A pair of Clemson scientists has spent the past decade exploring the intricacies of the butterfly proboscis, one of nature’s most multifarious body parts. Their ever-increasing fount of knowledge is expected to eventually lead to manufactured devices that could revolutionize medical procedures and other yet-to-be-conceived applications.
A Clemson University professor who plays a key role in bringing together some of South Carolina’s leading minds for bioengineering research is the new Ernest R. Norville Endowed Chair in Biomedical Engineering. Hai Yao’s appointment comes as the result of a $1.5-million gift from Mitch and Carla Norville. Mitch Norville received a bachelor’s degree in mechanical engineering from Clemson in 1980, and the endowed chair is named after his father. Yao oversees the Clemson-MUSC Bioengineering Program as associate chair of the department of bioengineering.
Clemson University’s efforts to attract top talent and enhance diversity are paying off threefold, as the department of bioengineering prepares to welcome a new assistant professor to the faculty and two postdoctoral researchers remain on track to join next year.
A Clemson University researcher who is helping extend the life of hybrid car batteries and has been invited to share her knowledge around the world will add to a string of honors Thursday when she goes to Charlotte to be recognized as an emerging leader in energy.
A family with three generations of Clemson University alumni has given $1 million to the school to benefit engineering, arts and humanities, and the library, all integral parts of their collegiate experience,
Matt Doyle '16, a student from Connecticut, never dreamt of attending an out-of-state school. However, in 2012, Chuck '82 and Sue Fish made a commitment to establish an endowed fund, ultimately to provide engineering students from out-of-state with a great college experience. This commitment originated with the Chuck ’82 and Sue Fish Annual Engineering Scholarship, which they have been funding over a four-year period. Thanks to the couple's commitment, students like Matt Doyle can achieve goals they once thought weren’t possible.
An improvement for knee replacements, high-powered optical fibers and materials for more powerful batteries were among the 16 innovations Clemson University researchers received patents for in 2015.
Seven Clemson University students have received Graduate Research Fellowships from the National Science Foundation, and five others received honorable mention awards in the national competition.
Hubbell Lighting Inc., one of the largest manufacturers of industrial and residential lighting fixtures in North America, and the Hubbell Foundation have pledged $250,000 to Clemson University to establish the Hubbell Foundation Engineering Scholarship Endowment.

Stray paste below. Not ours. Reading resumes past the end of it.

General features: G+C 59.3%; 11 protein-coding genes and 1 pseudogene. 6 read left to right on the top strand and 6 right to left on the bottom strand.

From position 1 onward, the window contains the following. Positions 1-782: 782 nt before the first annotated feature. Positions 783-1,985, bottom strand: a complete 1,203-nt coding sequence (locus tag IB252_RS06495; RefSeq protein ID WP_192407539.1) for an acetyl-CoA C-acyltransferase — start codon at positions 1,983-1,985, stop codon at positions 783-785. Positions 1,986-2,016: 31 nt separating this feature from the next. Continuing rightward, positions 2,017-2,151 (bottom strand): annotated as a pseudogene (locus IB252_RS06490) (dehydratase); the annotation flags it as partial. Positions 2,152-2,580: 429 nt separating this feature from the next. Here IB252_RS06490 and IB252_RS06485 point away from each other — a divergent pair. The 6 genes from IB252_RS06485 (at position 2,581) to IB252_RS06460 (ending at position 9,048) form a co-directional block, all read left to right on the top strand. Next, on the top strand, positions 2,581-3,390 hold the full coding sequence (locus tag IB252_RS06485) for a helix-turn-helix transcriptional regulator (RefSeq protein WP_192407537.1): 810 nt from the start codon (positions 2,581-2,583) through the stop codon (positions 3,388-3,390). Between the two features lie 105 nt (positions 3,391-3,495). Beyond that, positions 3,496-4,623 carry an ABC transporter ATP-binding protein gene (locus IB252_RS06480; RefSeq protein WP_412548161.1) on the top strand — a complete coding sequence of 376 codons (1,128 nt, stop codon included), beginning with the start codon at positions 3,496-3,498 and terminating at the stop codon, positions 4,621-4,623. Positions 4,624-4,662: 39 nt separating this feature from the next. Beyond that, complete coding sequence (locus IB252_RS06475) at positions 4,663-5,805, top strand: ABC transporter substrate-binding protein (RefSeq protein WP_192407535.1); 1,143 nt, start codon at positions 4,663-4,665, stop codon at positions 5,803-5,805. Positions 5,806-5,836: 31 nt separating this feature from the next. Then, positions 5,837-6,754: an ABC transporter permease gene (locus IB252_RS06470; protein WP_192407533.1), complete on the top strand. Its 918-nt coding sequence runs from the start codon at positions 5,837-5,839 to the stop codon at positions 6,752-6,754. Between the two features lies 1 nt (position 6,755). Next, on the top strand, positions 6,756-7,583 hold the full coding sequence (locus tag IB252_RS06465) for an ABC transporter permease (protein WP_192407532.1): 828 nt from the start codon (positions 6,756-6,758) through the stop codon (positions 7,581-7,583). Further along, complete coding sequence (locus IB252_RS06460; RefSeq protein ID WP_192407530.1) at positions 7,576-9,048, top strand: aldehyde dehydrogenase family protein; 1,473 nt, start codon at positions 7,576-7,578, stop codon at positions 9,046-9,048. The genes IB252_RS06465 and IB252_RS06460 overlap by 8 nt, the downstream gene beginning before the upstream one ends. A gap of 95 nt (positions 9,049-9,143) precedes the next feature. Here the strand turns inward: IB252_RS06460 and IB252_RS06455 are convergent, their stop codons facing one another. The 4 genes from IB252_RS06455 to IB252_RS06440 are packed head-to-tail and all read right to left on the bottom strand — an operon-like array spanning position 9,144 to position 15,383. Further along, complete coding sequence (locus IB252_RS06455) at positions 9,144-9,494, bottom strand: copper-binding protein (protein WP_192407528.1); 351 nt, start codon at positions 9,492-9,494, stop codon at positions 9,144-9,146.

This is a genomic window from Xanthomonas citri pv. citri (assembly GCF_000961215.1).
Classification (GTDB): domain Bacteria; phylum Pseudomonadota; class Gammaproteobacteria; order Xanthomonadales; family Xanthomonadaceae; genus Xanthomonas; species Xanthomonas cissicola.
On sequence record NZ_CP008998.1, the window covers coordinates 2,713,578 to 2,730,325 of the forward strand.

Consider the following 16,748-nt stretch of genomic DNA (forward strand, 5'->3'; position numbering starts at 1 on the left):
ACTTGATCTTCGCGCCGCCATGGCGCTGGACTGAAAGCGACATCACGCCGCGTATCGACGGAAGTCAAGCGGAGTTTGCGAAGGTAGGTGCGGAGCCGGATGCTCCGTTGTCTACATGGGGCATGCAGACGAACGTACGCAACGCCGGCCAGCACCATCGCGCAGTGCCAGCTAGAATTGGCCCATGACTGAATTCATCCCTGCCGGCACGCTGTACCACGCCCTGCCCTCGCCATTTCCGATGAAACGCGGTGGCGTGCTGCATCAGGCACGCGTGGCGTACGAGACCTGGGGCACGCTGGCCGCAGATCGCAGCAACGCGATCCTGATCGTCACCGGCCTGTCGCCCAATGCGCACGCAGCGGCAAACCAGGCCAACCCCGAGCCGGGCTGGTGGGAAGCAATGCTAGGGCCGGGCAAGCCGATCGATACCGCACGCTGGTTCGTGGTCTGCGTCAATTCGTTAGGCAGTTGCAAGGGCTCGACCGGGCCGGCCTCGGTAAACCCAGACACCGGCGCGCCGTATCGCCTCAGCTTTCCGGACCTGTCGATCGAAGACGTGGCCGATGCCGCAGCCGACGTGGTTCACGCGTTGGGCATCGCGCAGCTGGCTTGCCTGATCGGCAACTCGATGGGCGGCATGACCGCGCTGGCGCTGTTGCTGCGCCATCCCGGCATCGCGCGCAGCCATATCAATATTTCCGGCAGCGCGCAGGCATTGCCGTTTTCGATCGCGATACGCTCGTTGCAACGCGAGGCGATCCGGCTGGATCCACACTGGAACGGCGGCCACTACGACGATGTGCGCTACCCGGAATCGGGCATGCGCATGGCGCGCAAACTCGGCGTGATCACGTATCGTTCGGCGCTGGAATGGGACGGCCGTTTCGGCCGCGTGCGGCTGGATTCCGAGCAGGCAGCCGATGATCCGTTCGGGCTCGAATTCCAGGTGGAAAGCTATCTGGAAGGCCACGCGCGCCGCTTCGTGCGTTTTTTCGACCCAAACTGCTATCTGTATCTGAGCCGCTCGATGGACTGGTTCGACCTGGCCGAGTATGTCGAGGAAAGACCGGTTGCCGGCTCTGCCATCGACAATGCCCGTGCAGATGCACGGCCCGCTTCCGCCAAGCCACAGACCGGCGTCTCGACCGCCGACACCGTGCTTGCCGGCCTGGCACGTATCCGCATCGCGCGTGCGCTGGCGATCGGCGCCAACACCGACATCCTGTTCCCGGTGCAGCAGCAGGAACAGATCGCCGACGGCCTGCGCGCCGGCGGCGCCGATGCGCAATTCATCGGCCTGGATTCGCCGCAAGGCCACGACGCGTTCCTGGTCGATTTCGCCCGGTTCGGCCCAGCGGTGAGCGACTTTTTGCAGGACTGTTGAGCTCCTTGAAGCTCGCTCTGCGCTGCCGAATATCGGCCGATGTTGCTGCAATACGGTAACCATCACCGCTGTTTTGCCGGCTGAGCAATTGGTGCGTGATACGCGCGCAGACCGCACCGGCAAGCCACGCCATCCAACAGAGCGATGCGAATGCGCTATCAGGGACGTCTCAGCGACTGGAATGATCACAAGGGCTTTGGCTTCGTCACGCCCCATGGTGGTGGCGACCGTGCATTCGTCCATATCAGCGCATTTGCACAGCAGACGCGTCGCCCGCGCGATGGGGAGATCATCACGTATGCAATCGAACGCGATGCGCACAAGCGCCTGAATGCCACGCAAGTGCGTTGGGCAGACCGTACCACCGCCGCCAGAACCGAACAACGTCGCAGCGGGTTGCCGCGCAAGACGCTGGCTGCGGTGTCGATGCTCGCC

A shifting job market that increasingly rewards graduates who can navigate the cultures and languages of other countries is driving a Clemson University group to strengthen ties with one of Latin America’s top universities. Tecnológico de Monterrey sent a delegation to Clemson for two days of talks on how to expand a collaboration that begins this summer with a student exchange program.
Industrial engineering PhD student Myrtede Alfred has been awarded the Southern Regional Educational Board’s dissertation award. The award includes a one-year, $20,000 stipend, a one-year waiver of tuition and fees, a $500 research allowance and professional development support. It also covers expenses associated with attending the annual Compact for Faculty Diversity Institute on Teaching and Mentoring. Recipients […]
Cassidy Laird, a member of Clemson University's Tiger Band, helped football fans celebrate touchdowns the past four years by playing Tiger Rag on her alto saxophone. Now the senior from Fleming Island, Florida, has another reason to cheer. Laird has won the Roger R. and Laura M. Yoerger Preprofessional Engineer of the Year Award from the American Society of Agricultural and Biological Engineers.
Industry, government and academic leaders from the greater Greenville region gathered Feb. 18 for a National Engineering Forum (NEF) regional dialogue marking South Carolina's place in American engineering.
South Carolina’s primary elections this month are a reminder of how far women have come at the ballot box, but hurdles remain in other areas, including the paths to careers in engineering and science. To help pave the way, a group of students, faculty members and volunteers will gather at Clemson University Saturday to lead nearly 80 Girl Scouts in engineering and science activities designed to be fun and educational.
Hundreds of students across the state will launch rockets, filter “contaminated” water and build support structures as part of a Clemson University program aimed at inspiring the next generation of engineers and scientists. EMAG!NE will hold 14 events in nine cities through May, including a swing through North Charleston on Saturday at the SCE&G Energy Innovation Center, 1250 Supply St.